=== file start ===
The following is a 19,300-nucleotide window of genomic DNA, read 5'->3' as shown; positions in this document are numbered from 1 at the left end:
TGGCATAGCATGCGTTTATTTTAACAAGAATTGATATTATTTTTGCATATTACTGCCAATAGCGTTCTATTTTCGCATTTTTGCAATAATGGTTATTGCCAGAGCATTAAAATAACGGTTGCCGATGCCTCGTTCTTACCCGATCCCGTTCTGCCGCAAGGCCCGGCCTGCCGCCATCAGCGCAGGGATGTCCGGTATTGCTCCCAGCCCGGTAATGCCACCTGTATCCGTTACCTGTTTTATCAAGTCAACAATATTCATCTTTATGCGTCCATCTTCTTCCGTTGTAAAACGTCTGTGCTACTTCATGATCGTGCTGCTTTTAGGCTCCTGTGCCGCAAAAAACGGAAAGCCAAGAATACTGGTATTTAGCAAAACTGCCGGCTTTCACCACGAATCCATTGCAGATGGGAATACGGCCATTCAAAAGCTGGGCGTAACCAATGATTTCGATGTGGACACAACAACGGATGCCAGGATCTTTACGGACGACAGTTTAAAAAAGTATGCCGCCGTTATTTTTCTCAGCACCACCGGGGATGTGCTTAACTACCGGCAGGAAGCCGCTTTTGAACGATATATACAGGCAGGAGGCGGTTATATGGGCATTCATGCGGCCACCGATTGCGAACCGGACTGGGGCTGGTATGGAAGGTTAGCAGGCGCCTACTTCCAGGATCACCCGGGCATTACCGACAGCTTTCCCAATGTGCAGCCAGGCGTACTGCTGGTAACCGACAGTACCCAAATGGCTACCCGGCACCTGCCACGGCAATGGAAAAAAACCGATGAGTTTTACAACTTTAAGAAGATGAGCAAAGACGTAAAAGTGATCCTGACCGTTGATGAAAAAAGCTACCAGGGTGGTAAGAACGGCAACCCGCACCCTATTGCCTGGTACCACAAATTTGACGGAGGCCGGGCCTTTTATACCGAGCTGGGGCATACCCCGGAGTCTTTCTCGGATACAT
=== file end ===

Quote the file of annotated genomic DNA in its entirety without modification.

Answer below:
The following is a 19,300-nucleotide window of genomic DNA, read 5'->3' as shown; positions in this document are numbered from 1 at the left end:
TGGCATAGCATGCGTTTATTTTAACAAGAATTGATATTATTTTTGCATATTACTGCCAATAGCGTTCTATTTTCGCATTTTTGCAATAATGGTTATTGCCAGAGCATTAAAATAACGGTTGCCGATGCCTCGTTCTTACCCGATCCCGTTCTGCCGCAAGGCCCGGCCTGCCGCCATCAGCGCAGGGATGTCCGGTATTGCTCCCAGCCCGGTAATGCCACCTGTATCCGTTACCTGTTTTATCAAGTCAACAATATTCATCTTTATGCGTCCATCTTCTTCCGTTGTAAAACGTCTGTGCTACTTCATGATCGTGCTGCTTTTAGGCTCCTGTGCCGCAAAAAACGGAAAGCCAAGAATACTGGTATTTAGCAAAACTGCCGGCTTTCACCACGAATCCATTGCAGATGGGAATACGGCCATTCAAAAGCTGGGCGTAACCAATGATTTCGATGTGGACACAACAACGGATGCCAGGATCTTTACGGACGACAGTTTAAAAAAGTATGCCGCCGTTATTTTTCTCAGCACCACCGGGGATGTGCTTAACTACCGGCAGGAAGCCGCTTTTGAACGATATATACAGGCAGGAGGCGGTTATATGGGCATTCATGCGGCCACCGATTGCGAACCGGACTGGGGCTGGTATGGAAGGTTAGCAGGCGCCTACTTCCAGGATCACCCGGGCATTACCGACAGCTTTCCCAATGTGCAGCCAGGCGTACTGCTGGTAACCGACAGTACCCAAATGGCTACCCGGCACCTGCCACGGCAATGGAAAAAAACCGATGAGTTTTACAACTTTAAGAAGATGAGCAAAGACGTAAAAGTGATCCTGACCGTTGATGAAAAAAGCTACCAGGGTGGTAAGAACGGCAACCCGCACCCTATTGCCTGGTACCACAAATTTGACGGAGGCCGGGCCTTTTATACCGAGCTGGGGCATACCCCGGAGTCTTTCTCGGATACAT